Australian Tropical Rainforest Plants banner
  • Species information
  • About
  • Resources
  • Home
banner
ABCDEFGHIJKLMNOPQRSTUVWXYZ

Guioa lasioneura

Family

Sapindaceae

Botanical Name

Guioa lasioneura Radlk.

Radlkofer, L.A.T. (1879) Sitzungsberichte der Mathematisch-Physikalischen Classe der k. b. Akademie der Wissenschaften zu Munchen 4: 608. Type: Australia orientalis: Dallachy (Rockingham Bay)..

Common name

Silky Tamarind; Tamarind, Silky; Woolly Nerved Guioa

Stem

Sapwood surface corrugated.

Leaves

Leaflets sessile or with very short stalks about 0.2-0.5 cm long, swollen at their junction with the rhachis. Leafy twigs and compound leaf rhachis with a dense covering of brown hairs. Usually 2-4 leaflets in each compound leaf. Leaflet blades about 3.5-12.5 x 1.5-4 cm. Midrib hairy and raised on the upper surface of the leaflet blade.

Flowers

Calyx lobes about 1.5-2.5 mm long. Petals shorter than the calyx. Each petal with a 2-lobed scale on the inner surface. Stamens eight. Disk yellow, unilateral in female flowers but almost continuous in male flowers except for one narrow indentation.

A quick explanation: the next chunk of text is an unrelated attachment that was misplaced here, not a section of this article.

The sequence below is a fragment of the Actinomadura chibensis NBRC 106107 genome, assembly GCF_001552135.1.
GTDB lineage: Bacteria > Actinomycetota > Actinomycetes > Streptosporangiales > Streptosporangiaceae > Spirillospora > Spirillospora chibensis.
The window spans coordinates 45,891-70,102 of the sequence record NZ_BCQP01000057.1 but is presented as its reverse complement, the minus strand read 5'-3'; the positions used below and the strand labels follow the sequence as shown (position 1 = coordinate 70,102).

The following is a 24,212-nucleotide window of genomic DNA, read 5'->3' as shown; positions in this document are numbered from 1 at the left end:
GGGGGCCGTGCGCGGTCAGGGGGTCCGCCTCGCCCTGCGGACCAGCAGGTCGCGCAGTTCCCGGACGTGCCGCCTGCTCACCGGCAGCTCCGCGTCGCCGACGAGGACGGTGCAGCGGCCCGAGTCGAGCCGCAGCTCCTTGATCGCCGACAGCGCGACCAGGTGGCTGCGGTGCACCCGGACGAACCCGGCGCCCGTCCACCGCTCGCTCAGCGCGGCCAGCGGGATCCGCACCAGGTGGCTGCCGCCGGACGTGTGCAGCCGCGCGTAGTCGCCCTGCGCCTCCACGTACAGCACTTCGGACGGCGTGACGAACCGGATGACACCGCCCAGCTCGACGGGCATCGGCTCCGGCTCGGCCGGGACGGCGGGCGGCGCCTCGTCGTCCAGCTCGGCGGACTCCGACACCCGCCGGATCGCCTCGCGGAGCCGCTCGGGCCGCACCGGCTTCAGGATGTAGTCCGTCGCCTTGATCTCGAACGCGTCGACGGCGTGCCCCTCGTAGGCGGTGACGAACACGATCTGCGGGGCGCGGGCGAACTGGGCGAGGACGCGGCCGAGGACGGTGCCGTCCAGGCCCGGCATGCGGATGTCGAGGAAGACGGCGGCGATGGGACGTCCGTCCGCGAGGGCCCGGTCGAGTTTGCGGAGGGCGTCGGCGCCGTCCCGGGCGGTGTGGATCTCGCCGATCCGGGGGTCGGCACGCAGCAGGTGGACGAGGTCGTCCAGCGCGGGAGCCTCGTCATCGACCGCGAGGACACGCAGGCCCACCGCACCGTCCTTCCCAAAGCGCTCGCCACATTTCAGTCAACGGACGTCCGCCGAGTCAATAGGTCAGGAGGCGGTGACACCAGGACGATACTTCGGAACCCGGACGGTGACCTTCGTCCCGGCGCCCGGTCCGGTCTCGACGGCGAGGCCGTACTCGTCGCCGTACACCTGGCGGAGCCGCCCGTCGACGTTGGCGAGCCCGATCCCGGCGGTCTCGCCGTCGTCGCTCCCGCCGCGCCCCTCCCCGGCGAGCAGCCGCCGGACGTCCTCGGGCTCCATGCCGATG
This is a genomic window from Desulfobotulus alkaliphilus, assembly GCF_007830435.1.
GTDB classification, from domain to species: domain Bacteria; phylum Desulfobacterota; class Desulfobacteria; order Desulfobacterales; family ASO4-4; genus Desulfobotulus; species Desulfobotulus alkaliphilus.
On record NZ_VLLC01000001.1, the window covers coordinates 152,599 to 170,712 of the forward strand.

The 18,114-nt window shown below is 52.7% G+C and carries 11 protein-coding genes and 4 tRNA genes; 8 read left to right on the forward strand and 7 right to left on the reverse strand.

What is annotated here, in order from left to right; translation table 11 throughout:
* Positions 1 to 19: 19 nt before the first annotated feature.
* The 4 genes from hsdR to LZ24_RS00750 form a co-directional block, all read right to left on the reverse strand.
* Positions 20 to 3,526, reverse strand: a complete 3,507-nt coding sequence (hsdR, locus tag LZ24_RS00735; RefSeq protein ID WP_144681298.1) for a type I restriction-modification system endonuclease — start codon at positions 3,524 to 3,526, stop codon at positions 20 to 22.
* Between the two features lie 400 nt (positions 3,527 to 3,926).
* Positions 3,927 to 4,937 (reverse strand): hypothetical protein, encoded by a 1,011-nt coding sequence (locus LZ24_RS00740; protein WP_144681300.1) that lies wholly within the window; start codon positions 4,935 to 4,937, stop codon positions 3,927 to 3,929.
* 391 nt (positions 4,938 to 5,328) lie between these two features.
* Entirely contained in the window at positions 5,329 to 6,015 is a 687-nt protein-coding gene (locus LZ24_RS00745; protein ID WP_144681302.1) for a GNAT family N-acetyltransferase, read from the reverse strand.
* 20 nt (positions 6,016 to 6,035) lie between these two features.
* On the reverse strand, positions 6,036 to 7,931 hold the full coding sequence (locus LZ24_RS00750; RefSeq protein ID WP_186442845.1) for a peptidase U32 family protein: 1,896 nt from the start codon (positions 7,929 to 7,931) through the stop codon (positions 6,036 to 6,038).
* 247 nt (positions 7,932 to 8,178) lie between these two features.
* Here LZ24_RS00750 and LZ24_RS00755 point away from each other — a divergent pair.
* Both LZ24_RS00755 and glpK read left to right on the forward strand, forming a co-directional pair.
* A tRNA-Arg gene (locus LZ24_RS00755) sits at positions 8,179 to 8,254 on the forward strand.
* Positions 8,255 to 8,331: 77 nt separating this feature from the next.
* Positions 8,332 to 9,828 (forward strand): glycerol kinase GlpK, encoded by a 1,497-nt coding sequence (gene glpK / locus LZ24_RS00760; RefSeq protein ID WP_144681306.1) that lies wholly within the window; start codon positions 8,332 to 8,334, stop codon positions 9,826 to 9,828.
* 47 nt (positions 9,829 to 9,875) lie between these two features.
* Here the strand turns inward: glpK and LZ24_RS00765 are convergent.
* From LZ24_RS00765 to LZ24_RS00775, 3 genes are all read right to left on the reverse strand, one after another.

Fruit

Capsules glabrous, 3-lobed, about 8-14 x 10-22 mm overall. Aril completely enclosing the seed.

Seedlings

Cotyledons fleshy, without venation, apex acuminate. First pair of leaves with opposite or alternate leaflets, margins finely serrate. Petiole and rhachis winged and hairy. At the tenth leaf stage: leaflet blades +/- elliptic, apex acuminate, upper surface with a few hairs along the midrib.

Distribution and Ecology

Endemic to Queensland, occurs in NEQ and southwards as far as coastal central Queensland. Altitudinal range from sea level to 1000 m. Grows as an understory tree in well developed lowland and upland rain forest.

Natural History

Orange arils eaten by Speckled Fruit Bats and several species of birds. Cooper & Cooper (1994).

NEQ

X

Shrub (woody or herbaceous, 1-6 m tall)

X

Tree

X

RFK Code

32